Shopping for an Acoustic Guitar? Ask These 4 Questions

Written by sol-jewel on . Posted in Blog

After several weeks of casually strumming your friend’s guitar, you finally decide to invest in one of your own. You can’t wait to learn the chords and play your favorite songs. And you hope to impress your special someone with your new-found skills.

But as a beginning musician, you don’t feel comfortable investing in a top-of-the-line, custom-made instrument. You want to learn the basics first and take a few classes. You’d rather work out any clumsiness with an older guitar than potentially damage a new one.

Fortunately, you can find a used guitar at most local pawn shops. And when you ask the following questions, you’ll have an easier time sifting through multiple instruments and finding the right guitar for your needs.

1. Is It Your Size?

Many newcomers mistakenly assume that one size fits all. But if you buy a guitar that feels too heavy, you’ll struggle to hold your instrument for long. And if you buy a guitar that’s too long, you’ll have to stretch and strain your fingers to complete some of the most basic chords.

The dreadnought guitar, for example, is bigger and boxier than the classical acoustic guitar. The dreadnought body also has a more rectangular shape as opposed to the classical’s deep curves. And if you go into most music stores or pawn shops, you’ll likely see more dreadnought than classical.

But smaller individuals with shorter arms may find the dreadnought style too big and uncomfortable to hold. The sides dig into their arms, and they may have to constantly reposition their fretting hand to play cleanly.

When you shop for a new guitar, don’t be afraid to try different instruments on for size, and ask for smaller options if needed.

2. Does It Match Your Style?

With their gorgeous colors and eye-catching finish, some guitars almost scream “play me.” But their initial appearance doesn’t guarantee that it matches your playing style.

Although acoustic guitars share basic features, the following will affect the way your instrument feels and plays:

  • Neck width and length
  • Nylon or steel strings
  • Wood composition
  • Body shape

Nylon strings, for example, produce a soft, mellow tone. So these strings work best in classical, folk, and flamenco-style songs. Steel strings, in contrast, create a louder, brighter tone that better suits rock, country, and pop songs.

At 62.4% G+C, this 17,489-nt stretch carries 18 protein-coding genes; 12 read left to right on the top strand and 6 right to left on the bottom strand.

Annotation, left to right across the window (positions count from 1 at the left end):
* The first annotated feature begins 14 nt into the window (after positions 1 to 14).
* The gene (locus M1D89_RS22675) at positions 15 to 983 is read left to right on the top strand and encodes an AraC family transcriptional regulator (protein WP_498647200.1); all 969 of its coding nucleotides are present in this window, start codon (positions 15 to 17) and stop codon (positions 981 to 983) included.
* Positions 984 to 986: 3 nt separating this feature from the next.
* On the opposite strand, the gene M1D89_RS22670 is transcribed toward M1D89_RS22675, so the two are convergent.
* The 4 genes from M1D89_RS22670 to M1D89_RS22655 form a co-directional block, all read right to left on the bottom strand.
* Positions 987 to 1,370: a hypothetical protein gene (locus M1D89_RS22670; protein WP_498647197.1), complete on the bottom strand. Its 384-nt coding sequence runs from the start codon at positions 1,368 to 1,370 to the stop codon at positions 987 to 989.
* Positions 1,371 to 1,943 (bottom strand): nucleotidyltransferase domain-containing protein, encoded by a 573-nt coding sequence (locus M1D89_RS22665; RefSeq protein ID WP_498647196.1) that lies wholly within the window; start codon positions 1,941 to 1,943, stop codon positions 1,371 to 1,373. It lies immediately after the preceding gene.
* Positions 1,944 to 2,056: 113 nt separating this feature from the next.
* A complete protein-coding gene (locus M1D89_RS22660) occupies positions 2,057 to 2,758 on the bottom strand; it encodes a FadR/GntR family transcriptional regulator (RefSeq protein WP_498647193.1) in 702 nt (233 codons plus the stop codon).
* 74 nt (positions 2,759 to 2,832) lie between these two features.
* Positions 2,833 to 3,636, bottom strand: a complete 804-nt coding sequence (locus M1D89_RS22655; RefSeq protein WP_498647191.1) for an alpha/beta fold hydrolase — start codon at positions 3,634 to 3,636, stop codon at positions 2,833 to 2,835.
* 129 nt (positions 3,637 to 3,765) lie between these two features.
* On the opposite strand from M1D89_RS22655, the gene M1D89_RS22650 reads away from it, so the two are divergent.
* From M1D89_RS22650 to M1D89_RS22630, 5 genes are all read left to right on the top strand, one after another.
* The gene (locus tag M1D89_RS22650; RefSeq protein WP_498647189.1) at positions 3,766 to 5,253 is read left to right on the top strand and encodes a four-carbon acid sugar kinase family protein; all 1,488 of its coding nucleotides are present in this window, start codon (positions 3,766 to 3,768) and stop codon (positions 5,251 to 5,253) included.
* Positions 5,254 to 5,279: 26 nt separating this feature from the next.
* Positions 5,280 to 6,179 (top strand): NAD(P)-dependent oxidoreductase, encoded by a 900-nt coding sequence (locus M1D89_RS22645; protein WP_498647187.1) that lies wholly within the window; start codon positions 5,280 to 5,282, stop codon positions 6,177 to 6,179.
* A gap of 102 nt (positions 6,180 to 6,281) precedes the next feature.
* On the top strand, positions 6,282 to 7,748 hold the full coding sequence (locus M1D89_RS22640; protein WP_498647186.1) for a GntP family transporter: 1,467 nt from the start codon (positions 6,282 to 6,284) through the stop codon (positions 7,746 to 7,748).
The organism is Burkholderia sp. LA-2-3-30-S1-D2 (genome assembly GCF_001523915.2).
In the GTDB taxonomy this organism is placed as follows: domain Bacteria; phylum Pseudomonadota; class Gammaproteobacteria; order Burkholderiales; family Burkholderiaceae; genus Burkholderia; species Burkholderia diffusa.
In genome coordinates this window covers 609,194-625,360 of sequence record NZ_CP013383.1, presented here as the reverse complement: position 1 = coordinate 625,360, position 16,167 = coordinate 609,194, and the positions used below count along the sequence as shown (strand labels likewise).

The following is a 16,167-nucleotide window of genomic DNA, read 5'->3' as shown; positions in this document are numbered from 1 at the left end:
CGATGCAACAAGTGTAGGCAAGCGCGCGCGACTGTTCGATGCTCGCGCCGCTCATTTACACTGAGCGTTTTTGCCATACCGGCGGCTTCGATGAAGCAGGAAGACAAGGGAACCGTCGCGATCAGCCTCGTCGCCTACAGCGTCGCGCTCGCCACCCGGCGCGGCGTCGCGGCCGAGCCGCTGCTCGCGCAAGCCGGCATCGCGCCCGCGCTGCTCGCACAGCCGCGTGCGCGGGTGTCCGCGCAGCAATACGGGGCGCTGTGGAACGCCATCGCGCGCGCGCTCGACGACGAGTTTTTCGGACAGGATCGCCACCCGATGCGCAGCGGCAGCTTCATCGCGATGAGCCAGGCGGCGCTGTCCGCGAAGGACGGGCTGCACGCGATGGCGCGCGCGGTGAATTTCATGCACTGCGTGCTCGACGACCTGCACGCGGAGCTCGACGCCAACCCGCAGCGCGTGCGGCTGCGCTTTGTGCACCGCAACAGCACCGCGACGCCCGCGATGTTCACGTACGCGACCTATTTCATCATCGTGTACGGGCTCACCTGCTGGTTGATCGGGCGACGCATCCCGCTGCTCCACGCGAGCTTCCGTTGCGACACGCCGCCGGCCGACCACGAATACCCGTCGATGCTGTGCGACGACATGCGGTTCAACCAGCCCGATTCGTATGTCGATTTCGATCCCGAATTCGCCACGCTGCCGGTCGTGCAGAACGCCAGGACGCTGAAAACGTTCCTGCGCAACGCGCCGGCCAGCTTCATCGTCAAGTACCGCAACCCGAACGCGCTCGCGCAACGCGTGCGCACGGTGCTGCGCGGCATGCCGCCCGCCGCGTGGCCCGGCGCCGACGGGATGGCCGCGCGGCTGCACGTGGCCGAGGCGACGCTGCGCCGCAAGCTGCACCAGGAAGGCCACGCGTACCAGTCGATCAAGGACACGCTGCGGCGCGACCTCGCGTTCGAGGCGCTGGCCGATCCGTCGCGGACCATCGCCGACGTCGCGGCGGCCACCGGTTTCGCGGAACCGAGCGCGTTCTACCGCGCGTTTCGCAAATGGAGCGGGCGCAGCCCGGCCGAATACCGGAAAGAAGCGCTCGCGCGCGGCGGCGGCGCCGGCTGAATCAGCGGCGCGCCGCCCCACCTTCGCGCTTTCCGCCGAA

Cedar wood, similarly, generates a bright tone that favors those with a light hand, such as flamenco players. On the other hand, mahogany wood creates slower, stronger sounds associated with blues playing.

As you select your instrument, do a little research into the kinds of songs you want to play, as well as guitar features that best match the music.

3. How Does It Sound?

Once you’ve settled on a style and size, you have to consider the overall sound your new guitar produces. Even guitars with identical shapes and strings will vibrate differently. This distinction creates subtle tones that will affect your music.

So pick up the guitar and play it for a few minutes. You don’t have to know complicated chords or tabs just yet. Just strum and feel the wood’s vibrations. When you switch guitars, you’ll quickly notice the difference between what sounds and feels good to you.

When you’ve narrowed your selection, step back and let a friend or store owner play for you. Have him or her cycle through loud and soft strumming to see if your guitar projects sound clear, even from several feet away. When you listen from a different perspective, you’ll soon pick up on whether or not you like how the instrument plays higher or lower tones.

4. Do You See Any Damage?

Although many pawn and music stores sell instruments in like-new condition, you still run the risk of finding a damaged guitar in your selection. Some guitars may sit around for years before anyone bothers to tune or play them. This long-term storage could permanently affect the instrument’s playability.

Before you settle on your favorite guitar, inspect it from the headstock to the strap pin. Avoid instruments with splits, cracks, or hairline fractures. And leave guitars with a rising or sinking top face, as the bulges indicate moisture damage.


When you carefully follow these four steps, you’ll quickly find a guitar you love for a price you can afford.  

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